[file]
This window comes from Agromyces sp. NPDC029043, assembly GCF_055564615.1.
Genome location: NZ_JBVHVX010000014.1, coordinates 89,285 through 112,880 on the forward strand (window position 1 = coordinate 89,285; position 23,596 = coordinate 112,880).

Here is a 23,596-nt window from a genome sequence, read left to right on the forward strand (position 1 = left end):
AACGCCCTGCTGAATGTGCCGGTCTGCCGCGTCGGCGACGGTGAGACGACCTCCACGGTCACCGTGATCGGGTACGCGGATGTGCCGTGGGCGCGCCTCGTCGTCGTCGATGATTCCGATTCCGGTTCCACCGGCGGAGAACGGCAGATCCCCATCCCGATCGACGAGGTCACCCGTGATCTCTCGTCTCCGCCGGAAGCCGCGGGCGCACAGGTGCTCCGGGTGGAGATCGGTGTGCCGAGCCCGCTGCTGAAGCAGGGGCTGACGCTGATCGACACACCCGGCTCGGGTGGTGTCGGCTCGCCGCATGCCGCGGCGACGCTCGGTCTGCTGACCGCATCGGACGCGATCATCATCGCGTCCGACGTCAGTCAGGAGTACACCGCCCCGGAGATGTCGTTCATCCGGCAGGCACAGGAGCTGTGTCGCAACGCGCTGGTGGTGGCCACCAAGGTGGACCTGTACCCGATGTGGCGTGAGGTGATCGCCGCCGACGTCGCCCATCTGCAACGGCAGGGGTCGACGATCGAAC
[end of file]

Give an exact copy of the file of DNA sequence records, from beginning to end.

This window comes from Agromyces sp. NPDC029043, assembly GCF_055564615.1.
Genome location: NZ_JBVHVX010000014.1, coordinates 89,285 through 112,880 on the forward strand (window position 1 = coordinate 89,285; position 23,596 = coordinate 112,880).

Here is a 23,596-nt window from a genome sequence, read left to right on the forward strand (position 1 = left end):
AACGCCCTGCTGAATGTGCCGGTCTGCCGCGTCGGCGACGGTGAGACGACCTCCACGGTCACCGTGATCGGGTACGCGGATGTGCCGTGGGCGCGCCTCGTCGTCGTCGATGATTCCGATTCCGGTTCCACCGGCGGAGAACGGCAGATCCCCATCCCGATCGACGAGGTCACCCGTGATCTCTCGTCTCCGCCGGAAGCCGCGGGCGCACAGGTGCTCCGGGTGGAGATCGGTGTGCCGAGCCCGCTGCTGAAGCAGGGGCTGACGCTGATCGACACACCCGGCTCGGGTGGTGTCGGCTCGCCGCATGCCGCGGCGACGCTCGGTCTGCTGACCGCATCGGACGCGATCATCATCGCGTCCGACGTCAGTCAGGAGTACACCGCCCCGGAGATGTCGTTCATCCGGCAGGCACAGGAGCTGTGTCGCAACGCGCTGGTGGTGGCCACCAAGGTGGACCTGTACCCGATGTGGCGTGAGGTGATCGCCGCCGACGTCGCCCATCTGCAACGGCAGGGGTCGACGATCGAAC